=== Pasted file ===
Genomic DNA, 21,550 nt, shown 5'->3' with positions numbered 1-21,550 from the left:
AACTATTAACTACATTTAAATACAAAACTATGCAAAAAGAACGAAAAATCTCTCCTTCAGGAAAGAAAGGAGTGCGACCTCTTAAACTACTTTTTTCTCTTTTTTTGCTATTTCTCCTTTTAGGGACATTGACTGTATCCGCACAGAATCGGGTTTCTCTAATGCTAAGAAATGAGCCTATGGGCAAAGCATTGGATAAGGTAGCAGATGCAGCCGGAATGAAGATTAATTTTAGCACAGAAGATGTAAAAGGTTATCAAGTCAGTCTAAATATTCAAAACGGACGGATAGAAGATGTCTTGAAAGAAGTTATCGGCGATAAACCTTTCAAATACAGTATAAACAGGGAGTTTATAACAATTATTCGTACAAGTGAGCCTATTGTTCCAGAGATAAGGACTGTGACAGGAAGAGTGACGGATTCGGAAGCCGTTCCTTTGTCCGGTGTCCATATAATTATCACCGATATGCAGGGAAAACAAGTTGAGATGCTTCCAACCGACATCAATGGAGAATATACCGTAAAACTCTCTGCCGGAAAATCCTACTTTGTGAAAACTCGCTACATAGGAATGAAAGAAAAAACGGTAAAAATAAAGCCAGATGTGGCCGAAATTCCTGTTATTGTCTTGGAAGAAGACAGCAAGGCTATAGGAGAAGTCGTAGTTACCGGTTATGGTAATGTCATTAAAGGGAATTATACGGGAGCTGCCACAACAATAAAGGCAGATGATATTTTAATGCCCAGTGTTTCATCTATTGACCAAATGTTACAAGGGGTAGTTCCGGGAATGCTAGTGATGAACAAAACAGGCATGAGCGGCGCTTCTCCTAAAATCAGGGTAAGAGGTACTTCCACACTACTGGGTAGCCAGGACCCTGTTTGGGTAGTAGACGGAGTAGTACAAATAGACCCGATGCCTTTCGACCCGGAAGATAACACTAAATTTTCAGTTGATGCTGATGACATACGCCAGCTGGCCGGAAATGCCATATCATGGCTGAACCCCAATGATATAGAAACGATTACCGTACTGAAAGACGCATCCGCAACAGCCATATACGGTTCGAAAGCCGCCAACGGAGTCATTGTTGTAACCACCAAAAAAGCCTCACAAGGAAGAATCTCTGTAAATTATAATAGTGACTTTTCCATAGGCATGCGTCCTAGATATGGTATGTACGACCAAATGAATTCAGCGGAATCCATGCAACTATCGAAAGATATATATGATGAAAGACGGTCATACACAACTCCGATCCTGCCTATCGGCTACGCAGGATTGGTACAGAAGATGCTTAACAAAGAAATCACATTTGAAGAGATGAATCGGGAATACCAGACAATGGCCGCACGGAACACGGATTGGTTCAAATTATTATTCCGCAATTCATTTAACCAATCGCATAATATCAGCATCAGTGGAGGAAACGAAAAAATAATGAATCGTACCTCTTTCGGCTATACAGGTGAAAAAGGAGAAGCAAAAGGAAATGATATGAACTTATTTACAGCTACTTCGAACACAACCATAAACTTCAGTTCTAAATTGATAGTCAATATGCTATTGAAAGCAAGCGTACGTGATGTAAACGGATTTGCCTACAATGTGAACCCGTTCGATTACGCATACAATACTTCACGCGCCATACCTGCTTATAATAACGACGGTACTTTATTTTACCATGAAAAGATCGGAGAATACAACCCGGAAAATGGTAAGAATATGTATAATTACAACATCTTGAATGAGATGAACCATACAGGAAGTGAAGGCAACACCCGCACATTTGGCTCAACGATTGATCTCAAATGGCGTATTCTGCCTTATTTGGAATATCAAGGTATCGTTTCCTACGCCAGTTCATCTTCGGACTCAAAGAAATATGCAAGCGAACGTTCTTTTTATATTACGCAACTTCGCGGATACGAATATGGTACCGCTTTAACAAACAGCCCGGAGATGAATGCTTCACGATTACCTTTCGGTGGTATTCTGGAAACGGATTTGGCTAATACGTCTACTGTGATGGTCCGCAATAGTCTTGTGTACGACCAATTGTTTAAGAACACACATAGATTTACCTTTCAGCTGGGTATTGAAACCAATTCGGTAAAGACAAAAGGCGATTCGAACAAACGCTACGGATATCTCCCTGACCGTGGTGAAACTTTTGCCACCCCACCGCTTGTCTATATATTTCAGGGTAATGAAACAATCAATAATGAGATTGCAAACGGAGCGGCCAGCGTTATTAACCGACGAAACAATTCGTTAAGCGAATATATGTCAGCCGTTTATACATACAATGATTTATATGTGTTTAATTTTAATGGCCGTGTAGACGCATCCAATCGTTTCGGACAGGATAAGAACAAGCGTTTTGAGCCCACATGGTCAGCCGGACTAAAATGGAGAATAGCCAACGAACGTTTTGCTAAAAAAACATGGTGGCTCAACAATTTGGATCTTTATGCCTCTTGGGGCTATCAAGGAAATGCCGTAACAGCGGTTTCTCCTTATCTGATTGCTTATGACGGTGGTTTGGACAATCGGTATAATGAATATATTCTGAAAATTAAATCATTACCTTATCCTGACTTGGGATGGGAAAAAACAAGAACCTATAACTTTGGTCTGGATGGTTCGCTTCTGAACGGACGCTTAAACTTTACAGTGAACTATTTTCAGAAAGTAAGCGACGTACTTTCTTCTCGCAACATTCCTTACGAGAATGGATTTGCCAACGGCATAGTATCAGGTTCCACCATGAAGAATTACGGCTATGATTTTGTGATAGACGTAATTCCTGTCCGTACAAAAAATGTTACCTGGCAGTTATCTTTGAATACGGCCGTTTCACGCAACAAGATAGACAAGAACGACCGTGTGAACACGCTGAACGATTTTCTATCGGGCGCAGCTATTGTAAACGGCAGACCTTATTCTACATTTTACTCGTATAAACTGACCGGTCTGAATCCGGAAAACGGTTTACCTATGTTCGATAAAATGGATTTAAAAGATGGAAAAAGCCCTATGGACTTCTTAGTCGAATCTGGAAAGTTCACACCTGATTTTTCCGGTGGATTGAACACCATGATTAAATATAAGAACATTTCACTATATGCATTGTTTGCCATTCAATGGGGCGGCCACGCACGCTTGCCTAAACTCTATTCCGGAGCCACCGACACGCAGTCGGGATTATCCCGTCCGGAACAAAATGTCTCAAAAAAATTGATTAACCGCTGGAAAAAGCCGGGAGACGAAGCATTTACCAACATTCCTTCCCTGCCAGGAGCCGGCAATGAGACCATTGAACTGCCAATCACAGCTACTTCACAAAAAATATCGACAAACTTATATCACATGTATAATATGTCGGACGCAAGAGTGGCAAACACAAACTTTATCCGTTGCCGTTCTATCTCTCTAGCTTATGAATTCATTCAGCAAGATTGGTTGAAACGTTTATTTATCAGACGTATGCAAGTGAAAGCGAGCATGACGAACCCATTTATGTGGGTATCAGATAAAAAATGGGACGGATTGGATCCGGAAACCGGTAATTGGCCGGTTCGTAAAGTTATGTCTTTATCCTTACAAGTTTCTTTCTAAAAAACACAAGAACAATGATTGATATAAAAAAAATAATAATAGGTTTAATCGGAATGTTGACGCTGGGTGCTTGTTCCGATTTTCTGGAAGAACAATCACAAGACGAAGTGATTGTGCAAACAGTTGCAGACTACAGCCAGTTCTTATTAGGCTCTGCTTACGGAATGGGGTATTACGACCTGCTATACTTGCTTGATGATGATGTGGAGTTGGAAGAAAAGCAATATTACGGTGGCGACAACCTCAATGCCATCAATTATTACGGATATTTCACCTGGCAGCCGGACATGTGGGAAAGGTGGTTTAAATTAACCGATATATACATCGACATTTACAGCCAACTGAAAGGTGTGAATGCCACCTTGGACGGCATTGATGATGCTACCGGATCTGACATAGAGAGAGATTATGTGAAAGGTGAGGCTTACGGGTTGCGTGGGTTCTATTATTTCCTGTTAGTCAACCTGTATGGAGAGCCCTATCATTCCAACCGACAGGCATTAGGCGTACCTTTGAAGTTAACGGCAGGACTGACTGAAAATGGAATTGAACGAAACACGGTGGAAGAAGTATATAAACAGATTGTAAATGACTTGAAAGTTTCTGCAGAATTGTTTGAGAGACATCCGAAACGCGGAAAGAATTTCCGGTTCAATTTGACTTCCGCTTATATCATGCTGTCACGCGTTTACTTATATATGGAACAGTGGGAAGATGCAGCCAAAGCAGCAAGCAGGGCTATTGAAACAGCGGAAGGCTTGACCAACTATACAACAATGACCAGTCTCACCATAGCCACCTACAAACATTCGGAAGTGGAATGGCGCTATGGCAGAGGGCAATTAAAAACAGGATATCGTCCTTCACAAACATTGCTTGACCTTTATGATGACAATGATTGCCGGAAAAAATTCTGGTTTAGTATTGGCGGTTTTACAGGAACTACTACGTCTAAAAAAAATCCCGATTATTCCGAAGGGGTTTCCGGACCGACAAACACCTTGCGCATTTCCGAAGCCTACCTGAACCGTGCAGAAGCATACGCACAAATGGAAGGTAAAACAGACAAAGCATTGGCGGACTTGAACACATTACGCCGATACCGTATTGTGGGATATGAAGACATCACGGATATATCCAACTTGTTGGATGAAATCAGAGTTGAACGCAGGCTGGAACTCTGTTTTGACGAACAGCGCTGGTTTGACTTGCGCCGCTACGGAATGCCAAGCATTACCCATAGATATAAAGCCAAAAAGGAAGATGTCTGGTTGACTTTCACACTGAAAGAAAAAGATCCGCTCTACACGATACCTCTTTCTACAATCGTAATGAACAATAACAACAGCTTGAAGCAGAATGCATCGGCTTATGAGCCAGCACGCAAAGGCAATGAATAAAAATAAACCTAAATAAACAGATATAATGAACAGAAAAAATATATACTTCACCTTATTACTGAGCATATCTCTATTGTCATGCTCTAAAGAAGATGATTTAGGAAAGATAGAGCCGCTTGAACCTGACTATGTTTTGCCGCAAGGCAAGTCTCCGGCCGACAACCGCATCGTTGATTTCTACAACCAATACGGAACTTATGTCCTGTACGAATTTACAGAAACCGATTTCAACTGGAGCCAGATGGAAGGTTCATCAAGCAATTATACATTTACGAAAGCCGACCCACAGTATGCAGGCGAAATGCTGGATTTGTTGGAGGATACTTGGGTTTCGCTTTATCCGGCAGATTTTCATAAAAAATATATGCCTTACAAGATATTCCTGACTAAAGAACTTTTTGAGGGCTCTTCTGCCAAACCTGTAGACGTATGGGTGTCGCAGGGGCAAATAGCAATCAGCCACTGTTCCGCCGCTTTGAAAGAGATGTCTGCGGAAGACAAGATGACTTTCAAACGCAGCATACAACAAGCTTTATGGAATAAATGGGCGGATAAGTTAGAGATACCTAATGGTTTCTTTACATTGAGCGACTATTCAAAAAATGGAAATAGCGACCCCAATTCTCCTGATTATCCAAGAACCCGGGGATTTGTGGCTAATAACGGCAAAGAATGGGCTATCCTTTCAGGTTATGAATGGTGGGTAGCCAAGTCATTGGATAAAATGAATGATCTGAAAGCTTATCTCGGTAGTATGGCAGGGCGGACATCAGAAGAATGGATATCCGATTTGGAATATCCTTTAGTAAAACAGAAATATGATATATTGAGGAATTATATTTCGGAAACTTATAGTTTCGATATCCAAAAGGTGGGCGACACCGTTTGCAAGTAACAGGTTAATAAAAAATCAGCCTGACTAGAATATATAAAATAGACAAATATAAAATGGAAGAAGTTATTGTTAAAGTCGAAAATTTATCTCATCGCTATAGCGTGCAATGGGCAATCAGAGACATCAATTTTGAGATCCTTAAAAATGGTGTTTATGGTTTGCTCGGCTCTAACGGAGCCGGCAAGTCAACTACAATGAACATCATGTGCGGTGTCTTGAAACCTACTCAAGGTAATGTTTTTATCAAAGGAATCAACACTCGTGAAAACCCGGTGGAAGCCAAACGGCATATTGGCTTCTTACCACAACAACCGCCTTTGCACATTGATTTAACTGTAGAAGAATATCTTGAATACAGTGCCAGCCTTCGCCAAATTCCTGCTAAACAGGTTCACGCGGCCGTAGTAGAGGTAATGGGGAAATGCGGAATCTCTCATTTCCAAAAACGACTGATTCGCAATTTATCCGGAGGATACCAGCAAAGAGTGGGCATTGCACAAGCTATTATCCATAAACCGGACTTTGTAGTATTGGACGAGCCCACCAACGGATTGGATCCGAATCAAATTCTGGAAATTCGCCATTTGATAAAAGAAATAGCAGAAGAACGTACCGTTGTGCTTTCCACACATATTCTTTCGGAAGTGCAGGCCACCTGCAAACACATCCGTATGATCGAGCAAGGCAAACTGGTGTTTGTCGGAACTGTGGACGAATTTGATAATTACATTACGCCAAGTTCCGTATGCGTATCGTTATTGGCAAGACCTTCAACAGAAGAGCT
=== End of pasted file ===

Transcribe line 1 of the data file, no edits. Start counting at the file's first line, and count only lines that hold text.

Genomic DNA, 21,550 nt, shown 5'->3' with positions numbered 1-21,550 from the left: